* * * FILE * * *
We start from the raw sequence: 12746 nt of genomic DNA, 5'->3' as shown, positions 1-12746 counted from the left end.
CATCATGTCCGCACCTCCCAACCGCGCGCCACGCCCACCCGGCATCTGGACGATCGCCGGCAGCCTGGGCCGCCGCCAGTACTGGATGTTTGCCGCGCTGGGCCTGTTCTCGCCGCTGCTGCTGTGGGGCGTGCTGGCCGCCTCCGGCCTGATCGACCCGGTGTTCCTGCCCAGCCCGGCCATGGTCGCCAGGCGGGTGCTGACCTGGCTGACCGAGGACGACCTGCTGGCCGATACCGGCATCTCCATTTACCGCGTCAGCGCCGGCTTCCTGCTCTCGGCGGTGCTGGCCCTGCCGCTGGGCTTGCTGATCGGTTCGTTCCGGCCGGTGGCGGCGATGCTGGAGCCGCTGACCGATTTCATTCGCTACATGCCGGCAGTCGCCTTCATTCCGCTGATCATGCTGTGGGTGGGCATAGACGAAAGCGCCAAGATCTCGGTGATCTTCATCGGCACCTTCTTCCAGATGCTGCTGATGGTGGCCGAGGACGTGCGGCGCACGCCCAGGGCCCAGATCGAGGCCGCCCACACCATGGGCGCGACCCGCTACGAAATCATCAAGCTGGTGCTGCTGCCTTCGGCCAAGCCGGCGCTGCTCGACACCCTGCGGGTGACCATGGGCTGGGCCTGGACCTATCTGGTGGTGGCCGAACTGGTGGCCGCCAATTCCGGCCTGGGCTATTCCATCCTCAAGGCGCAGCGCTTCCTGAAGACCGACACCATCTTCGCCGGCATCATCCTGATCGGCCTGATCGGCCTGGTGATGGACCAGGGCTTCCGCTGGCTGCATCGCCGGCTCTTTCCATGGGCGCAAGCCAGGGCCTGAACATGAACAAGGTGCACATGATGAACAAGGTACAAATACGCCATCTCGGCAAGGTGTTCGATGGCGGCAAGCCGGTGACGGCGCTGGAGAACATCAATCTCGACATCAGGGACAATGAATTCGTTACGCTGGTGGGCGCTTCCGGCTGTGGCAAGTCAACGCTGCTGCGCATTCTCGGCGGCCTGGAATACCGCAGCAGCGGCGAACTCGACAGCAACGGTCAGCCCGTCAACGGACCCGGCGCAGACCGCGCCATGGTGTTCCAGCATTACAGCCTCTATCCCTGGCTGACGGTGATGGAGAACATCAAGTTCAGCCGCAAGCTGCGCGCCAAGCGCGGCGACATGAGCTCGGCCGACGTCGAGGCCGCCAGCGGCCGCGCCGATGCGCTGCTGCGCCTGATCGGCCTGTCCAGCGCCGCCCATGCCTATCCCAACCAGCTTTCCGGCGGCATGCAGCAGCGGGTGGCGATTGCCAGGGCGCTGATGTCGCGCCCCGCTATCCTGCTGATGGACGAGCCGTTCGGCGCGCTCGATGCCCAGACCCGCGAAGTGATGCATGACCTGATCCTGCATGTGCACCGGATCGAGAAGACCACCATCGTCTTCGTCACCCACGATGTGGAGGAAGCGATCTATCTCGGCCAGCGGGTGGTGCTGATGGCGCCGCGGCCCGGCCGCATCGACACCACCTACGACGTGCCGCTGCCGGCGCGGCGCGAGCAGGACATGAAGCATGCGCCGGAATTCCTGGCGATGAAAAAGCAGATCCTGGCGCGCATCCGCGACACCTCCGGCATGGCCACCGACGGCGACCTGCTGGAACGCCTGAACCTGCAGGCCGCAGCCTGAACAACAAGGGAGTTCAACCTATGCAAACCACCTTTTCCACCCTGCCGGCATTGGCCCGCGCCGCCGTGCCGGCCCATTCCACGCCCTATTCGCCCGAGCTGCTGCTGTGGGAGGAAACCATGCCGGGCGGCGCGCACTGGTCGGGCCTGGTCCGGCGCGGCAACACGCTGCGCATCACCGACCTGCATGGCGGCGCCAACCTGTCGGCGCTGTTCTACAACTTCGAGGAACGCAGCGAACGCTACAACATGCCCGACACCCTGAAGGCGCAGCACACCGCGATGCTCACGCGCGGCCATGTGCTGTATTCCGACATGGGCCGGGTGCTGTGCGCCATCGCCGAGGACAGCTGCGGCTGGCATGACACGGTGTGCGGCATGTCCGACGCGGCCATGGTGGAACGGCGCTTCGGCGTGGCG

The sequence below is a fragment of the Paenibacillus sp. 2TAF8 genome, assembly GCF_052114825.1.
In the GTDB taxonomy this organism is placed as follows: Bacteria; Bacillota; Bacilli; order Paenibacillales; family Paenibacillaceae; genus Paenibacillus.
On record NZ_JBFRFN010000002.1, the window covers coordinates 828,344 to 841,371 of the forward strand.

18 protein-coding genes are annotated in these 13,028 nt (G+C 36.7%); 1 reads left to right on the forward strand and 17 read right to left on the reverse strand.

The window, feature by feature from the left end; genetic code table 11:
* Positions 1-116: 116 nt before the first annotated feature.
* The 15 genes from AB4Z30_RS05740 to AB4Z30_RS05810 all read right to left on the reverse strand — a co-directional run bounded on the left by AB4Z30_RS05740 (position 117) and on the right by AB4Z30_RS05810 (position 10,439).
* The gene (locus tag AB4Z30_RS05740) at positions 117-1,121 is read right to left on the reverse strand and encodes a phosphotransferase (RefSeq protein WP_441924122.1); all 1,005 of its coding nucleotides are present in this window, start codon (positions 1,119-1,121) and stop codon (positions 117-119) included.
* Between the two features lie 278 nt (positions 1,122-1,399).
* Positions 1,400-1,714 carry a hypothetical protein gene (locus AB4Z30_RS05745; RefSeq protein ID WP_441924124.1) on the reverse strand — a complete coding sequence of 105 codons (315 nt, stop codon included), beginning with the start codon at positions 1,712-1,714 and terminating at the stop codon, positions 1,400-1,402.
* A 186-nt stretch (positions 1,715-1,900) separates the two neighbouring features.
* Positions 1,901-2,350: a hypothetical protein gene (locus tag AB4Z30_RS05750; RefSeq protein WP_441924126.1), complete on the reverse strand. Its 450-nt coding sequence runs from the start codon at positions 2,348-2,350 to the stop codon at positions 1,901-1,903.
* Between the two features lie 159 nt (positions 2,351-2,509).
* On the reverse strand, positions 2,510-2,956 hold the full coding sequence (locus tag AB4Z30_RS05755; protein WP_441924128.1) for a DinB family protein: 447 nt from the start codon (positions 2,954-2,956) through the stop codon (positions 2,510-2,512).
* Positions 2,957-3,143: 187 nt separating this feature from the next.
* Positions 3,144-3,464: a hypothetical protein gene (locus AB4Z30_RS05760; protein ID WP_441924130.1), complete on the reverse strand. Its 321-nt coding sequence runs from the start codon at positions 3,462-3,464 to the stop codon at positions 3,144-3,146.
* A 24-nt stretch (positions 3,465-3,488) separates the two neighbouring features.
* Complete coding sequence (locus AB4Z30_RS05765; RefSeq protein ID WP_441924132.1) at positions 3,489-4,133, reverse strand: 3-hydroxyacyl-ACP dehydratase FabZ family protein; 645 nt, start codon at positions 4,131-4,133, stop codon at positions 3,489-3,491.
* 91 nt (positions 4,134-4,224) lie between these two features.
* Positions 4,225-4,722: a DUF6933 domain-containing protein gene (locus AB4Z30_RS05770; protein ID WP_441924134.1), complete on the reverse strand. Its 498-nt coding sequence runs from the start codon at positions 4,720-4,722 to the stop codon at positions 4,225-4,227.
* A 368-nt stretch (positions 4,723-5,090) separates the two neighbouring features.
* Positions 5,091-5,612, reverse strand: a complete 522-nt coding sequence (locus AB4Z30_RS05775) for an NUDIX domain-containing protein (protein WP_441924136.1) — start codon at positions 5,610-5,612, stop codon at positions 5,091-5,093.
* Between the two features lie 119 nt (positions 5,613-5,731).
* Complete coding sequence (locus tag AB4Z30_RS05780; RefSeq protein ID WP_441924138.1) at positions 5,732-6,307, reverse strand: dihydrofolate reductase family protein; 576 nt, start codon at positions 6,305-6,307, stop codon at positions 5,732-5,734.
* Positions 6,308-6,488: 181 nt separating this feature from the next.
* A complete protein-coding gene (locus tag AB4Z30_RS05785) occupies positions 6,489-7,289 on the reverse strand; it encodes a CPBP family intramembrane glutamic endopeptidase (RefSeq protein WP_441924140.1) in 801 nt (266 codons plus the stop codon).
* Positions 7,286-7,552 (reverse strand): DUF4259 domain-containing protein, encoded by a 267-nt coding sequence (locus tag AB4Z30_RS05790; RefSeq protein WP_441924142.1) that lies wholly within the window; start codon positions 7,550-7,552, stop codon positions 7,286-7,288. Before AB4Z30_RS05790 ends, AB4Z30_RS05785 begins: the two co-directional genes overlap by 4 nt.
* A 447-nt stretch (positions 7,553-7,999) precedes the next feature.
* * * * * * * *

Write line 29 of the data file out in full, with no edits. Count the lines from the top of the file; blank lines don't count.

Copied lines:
* Positions 7,286-7,552 (reverse strand): DUF4259 domain-containing protein, encoded by a 267-nt coding sequence (locus tag AB4Z30_RS05790; RefSeq protein WP_441924142.1) that lies wholly within the window; start codon positions 7,550-7,552, stop codon positions 7,286-7,288. Before AB4Z30_RS05790 ends, AB4Z30_RS05785 begins: the two co-directional genes overlap by 4 nt.